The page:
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Delta CEO called last week’s FAA outage ‘unacceptable’ and said the agency needs more funding

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My preferred airlines are United and Delta for status, reliability, and comfort.Delta Air Lines CEO Ed Bastian discussed last week’s system outage.

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  • Air traffic was temporarily halted last week after an FAA system, known as Notice to Air Missions, crashed.
  • Over 10,000 flights were delayed, but Delta Air Lines CEO Ed Bastian said he doesn’t blame the agency.
  • Senate Majority Leader Chuck Schumer is pushing to confirm President Joe Biden’s pick for FAA Administrator.

Delta Air Lines CEO Ed Bastian doesn’t blame the Federal Aviation Administration for last week’s system outage.

On Wednesday, January 11, all flights in the US were temporarily halted after the FAA’s Notice to Air Missions (NOTAM) system crashed, delaying over 10,000 flights. 

NOTAMs send essential, safety-critical information to pilots when other means of communication cannot be done further in advance. These real-time messages identify potential hazards, like a rocket launch or a taxiway closure.

Many passengers and industry personnel looked at the FAA for the failure, which was caused by a data file “damaged by personnel who failed to follow procedures,” the agency said. However, Delta’s CEO, who described the event as “unacceptable,” said it comes down to funding. 

“I lay this on the fact that we are not giving them [the FAA] the resources, the funding, the staffing, the tools, the technology they need,” he said in an interview with CNBC on Friday. “Hopefully this will be the call to our political leaders in Washington that we need to do better.”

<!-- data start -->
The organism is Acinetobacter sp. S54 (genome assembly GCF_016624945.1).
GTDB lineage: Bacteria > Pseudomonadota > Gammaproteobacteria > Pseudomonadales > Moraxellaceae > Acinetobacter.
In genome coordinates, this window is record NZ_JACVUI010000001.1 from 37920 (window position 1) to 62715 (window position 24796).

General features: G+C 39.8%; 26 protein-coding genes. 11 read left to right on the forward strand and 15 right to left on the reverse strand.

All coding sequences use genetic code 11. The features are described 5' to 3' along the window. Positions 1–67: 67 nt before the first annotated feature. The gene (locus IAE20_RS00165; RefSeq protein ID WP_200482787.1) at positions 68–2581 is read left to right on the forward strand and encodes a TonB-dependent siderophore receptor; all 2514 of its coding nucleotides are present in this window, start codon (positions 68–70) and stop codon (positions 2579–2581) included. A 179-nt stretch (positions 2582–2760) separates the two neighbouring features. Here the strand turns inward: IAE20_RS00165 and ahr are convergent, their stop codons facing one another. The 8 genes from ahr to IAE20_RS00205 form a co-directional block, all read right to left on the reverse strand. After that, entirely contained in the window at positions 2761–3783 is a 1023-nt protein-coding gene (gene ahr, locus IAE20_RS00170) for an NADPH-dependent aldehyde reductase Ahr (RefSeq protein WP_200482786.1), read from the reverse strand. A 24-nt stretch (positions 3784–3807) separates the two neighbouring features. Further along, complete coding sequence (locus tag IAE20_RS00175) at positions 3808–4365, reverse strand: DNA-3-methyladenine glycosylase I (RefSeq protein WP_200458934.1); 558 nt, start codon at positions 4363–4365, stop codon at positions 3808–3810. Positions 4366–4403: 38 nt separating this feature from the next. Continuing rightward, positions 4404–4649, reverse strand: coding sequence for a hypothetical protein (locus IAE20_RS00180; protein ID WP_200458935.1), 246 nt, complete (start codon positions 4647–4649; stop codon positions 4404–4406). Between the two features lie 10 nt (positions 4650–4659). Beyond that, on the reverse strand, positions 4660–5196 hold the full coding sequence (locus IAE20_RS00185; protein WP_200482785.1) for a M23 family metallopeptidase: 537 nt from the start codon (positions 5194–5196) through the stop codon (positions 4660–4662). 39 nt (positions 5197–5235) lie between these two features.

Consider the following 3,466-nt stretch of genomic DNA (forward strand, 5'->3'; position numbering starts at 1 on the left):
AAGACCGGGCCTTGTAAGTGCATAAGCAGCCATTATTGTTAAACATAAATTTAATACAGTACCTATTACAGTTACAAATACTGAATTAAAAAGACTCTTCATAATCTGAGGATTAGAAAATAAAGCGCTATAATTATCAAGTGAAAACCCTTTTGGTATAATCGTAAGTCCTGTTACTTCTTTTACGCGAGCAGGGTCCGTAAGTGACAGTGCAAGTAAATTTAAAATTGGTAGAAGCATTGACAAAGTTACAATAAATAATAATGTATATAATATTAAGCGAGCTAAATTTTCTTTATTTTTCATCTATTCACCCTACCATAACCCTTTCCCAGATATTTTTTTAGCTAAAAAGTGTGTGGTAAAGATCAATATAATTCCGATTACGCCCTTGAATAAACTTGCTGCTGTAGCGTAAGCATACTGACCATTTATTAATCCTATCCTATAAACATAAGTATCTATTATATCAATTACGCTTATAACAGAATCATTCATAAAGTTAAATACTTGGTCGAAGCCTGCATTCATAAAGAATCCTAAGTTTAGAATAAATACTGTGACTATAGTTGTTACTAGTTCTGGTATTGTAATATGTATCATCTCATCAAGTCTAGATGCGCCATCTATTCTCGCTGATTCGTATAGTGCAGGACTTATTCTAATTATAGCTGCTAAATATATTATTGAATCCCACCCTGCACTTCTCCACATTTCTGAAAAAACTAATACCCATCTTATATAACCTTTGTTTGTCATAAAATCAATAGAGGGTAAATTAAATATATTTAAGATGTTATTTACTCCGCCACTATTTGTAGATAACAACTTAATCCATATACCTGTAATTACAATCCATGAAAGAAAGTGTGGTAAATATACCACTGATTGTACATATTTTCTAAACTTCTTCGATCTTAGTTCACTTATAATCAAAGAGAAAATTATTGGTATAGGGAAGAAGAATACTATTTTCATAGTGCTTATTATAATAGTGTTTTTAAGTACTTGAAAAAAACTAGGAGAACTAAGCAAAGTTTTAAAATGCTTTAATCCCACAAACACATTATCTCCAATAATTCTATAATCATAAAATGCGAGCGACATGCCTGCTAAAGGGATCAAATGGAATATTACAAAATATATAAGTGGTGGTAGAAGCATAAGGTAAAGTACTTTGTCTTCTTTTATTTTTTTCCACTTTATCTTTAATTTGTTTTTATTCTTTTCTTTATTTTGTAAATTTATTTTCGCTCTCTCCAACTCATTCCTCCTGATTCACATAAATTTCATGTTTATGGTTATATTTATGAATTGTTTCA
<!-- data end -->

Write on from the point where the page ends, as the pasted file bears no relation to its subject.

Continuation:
In a separate interview, American Airlines CEO Rob Isom told CNBC that there needs to be more investment in FAA technology.

“It’s going to be billions of dollars and it’s not something that’s done overnight,” he said. “It’s something that we have to plan for and build over a number of years.”

The system crash was the first time in more than 20 years that the US national airspace system was completely shut down, and Transportation Secretary Pete Buttigieg is taking measures to avoid any future problems.

“Our immediate focus is technical — understanding exactly how this happened, why the redundancies and the backups that were built into the system were not able to prevent the level of disruption that we saw,” he said, according to the Associated Press.

After the outage, Senate Majority Leader Chuck Schumer said he will push to confirm President Joe Biden’s nomination of Phillip Washington as FAA Administrator.

The agency has been without a confirmed leader since March when former administrator and former President Donald Trump’s appointee Stephen Dickson stepped down, CNN reported.

“There is no doubt about it: it’s time to clear the runway for President Biden’s choice for FAA Administrator, Phil Washington,” Schumer said in a statement to CNN on Sunday. “With recent events, including airline troubles and last week’s tech problem, this agency needs a leader confirmed by the Senate immediately.”

Read the original article on Business Insider
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